During the last three decades, Israel’s gazelle populations have been shrinking dramatically, mainly due to habitat fragmentation caused by human development. Unfortunately, that is not the only critical factor that makes it increasingly difficult for gazelles to survive in the wild.
“Aside from habitat fragmentation, there are other reasons why Israeli gazelle populations are on the decline,” explains Dr. Guy Dovrat, a researcher at the Agricultural Research Organization, Volcani Center, and head of the study, which is conducted in collaboration with Keren Kayemet LeYisrael – the Jewish National Fund (KKL-JNF).
“There are various diseases the animals can easily contract from livestock, such as the foot-and-mouth disease. In addition, wild dogs and more recently wolfs, primarily in the north of Israel, prey on the young gazelles, which makes it hard for the populations to develop and become stable.” According to Dovrat, poaching is another threat the gazelles are facing all over the country, particularly in the south.
Israel is home to three different gazelle species; the Mountain Gazelle, which can be found in the north and the center of the country; the Dorcas Gazelle, native to the Negev desert; and the critically endangered Acacia Gazelle, which can be found in vanishingly small numbers only in the Arava Valley.
“Most of Israel’s gazelle populations are very small and fragmented, some of which can be found in the Jerusalem area or the coastal plain. Unfortunately, it is very unlikely that these scattered populations will persist in the future as they are too small, and the environmental conditions are too unfavorable. However, there are stable populations in some of the planted forests of JNF-KKL,” says Dovrat.
What do gazelles eat in the forest?
Dovrat explains that, although gazelles in Israel are not native to forest or woodland areas, the researchers have been observing ongoing gazelle activity in the JNF-KKL forests.
“It appears that forest areas provide protection from different threats and a network of ecological corridors that allow movement and spread,” says Dovrat. “Our goal is to get a better picture of what the gazelles eat in the forests as well as the quality of their food. This is important as these populations rely partly on the forest’s understory for their nutrition,” he continues. “We want to understand if the forests can support healthy gazelle populations,” he adds.
Although the study is still in its early stages, one of the things the researchers came to understand about the gazelles in Israel is that they are browsers who specialize in eating leaves and different greenery. “We used to think that they are grazers who only eat grass and herbaceous vegetation. But their diet is depended on the seasonality of the Mediterranean climate. We don’t have green grass throughout the whole year, but we have a lot of shrubs and bushes that grow in the understory of the pine forests,” says Dovrat.
The secret in the gazelle feces
“The most interesting aspect of the research is that we are using NIRS technology (Near-infrared spectroscopy), which is a method that allows us to understand the composition of the gazelle’s nutrition by examining their feces. That might give us an insight into what the animals eat over the course of the year.”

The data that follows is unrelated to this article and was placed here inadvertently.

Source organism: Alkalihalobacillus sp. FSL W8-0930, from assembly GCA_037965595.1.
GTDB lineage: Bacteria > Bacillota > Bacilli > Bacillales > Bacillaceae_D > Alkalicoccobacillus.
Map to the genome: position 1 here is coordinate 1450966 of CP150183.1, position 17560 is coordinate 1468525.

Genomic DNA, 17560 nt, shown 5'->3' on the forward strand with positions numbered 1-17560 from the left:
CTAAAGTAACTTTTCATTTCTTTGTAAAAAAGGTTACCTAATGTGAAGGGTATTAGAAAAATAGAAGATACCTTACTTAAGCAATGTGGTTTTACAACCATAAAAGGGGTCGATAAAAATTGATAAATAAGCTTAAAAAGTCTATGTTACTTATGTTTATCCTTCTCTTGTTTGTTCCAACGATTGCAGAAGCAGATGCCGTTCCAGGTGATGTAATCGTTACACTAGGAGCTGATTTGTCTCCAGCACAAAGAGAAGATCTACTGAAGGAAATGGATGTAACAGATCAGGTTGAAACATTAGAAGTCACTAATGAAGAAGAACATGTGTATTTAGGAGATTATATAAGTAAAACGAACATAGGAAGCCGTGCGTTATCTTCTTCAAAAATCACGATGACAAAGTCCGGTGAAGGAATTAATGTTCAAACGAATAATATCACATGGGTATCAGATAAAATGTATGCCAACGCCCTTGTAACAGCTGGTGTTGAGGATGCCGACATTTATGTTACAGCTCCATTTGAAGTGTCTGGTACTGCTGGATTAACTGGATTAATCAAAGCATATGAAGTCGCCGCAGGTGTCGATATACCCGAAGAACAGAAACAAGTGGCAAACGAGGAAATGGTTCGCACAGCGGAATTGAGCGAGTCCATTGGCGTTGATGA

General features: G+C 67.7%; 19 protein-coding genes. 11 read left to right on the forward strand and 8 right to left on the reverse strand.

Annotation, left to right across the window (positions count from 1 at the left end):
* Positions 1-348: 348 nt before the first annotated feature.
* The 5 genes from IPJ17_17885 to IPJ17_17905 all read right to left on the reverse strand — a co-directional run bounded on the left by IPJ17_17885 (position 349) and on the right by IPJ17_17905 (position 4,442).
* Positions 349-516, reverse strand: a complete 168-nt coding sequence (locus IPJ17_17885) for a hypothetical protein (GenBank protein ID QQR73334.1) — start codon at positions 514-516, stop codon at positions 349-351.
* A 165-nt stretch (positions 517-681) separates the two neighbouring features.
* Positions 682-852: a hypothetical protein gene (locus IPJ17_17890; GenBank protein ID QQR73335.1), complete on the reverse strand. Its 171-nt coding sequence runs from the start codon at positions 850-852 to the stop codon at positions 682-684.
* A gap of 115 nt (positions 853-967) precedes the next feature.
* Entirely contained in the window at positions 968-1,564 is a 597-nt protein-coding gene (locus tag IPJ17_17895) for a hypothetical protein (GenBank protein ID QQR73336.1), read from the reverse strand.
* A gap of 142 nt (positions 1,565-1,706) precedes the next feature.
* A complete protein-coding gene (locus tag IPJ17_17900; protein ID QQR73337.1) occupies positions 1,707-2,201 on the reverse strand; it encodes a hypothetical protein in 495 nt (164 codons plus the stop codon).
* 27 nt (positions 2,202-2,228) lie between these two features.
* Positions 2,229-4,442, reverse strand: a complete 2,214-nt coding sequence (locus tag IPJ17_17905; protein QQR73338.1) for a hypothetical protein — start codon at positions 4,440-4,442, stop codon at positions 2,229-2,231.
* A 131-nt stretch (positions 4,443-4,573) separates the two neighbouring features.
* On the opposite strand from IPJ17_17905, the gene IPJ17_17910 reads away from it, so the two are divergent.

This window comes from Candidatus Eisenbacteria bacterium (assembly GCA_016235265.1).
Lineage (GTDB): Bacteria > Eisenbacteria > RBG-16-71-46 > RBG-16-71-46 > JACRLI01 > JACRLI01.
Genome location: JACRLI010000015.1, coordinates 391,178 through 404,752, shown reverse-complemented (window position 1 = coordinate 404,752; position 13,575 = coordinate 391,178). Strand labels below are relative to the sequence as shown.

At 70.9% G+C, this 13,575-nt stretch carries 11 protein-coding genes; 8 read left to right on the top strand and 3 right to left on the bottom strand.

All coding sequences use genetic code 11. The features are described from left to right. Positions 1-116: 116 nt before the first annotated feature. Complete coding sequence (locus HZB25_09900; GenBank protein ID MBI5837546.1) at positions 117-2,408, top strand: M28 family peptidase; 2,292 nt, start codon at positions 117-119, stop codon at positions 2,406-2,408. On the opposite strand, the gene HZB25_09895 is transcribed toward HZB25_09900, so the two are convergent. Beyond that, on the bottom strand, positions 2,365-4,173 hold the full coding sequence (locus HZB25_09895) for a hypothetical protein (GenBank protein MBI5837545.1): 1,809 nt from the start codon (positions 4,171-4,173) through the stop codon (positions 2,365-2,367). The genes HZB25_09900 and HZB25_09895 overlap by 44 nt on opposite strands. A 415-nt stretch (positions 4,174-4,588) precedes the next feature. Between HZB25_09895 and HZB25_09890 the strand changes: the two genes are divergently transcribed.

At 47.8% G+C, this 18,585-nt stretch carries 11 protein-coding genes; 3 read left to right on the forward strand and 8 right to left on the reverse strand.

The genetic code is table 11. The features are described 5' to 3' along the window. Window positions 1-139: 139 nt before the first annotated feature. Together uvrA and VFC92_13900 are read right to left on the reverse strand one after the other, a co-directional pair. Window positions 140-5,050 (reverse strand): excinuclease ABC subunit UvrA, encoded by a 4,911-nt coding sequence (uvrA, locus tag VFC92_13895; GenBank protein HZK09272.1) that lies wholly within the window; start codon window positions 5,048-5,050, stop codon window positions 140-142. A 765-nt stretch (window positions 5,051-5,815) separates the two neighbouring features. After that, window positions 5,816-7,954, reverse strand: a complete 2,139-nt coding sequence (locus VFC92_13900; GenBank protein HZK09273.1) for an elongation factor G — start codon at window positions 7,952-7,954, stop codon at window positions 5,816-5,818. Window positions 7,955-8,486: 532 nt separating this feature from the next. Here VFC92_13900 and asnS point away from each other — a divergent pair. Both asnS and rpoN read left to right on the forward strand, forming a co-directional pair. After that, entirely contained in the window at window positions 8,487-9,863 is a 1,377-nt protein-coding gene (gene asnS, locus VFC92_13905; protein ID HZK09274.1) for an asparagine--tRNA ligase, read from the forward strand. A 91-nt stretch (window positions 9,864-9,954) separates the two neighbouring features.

According to Dovrat, this aspect of the study is based on an important work of the researcher Amir Anon, who collected roadkill for one of his studies and analyzed the animals’ stomach and colon contents with the help of the NIRS technology. “We use that as a starting point, and it allows us to gauge what kind of nutritional values we are looking for,” says Dovrat.
Additionally, the scientists are using surveillance cameras to track the gazelle’s movements. Male gazelles are marking their territory with feces, which helps the researchers to detect their activity. Aside from using gazelle feces to determine the animal’s movements through the forests, Dovrat and his team are trying to find out how gazelles might aid in seed dispersal, and therefore in the preservation and development of the forest ecosystems.
“We germinate gazelle feces in pots in the controlled environment of our laboratory to find out which plants are growing from the feces,” Dovrat explains.
“It is not the first time that scientists in Israel are analyzing the guts or the feces of large herbivores to find out more about their dietary habits. However, this is the first time we are using the animal’s feces to get an overall nutrition index of a native species. Also, the fact that we are doing it without interfering in the animal’s environment or harming any individuals, as we are only using roadkill for our examinations, is new,” he adds.
With Israel’s gazelle populations in a continuous decline, the researchers hope that their findings will contribute to the conservation of this endangered species. As stated by Dovrat, not only may gazelles facilitate the dispersal of seeds, but they might also be valuable for the health of the forests and the maintenance of ecological corridors by feeding on and shaping the forest understory.
“We hope that the conclusions of the study can be used in planning future plantings and in shaping existing forest areas, to improve the carrying capacity of the land for native species, with an emphasis on endangered species,” he concludes.
This ZAVIT article was also published in Ynetnews on 09/06/2020.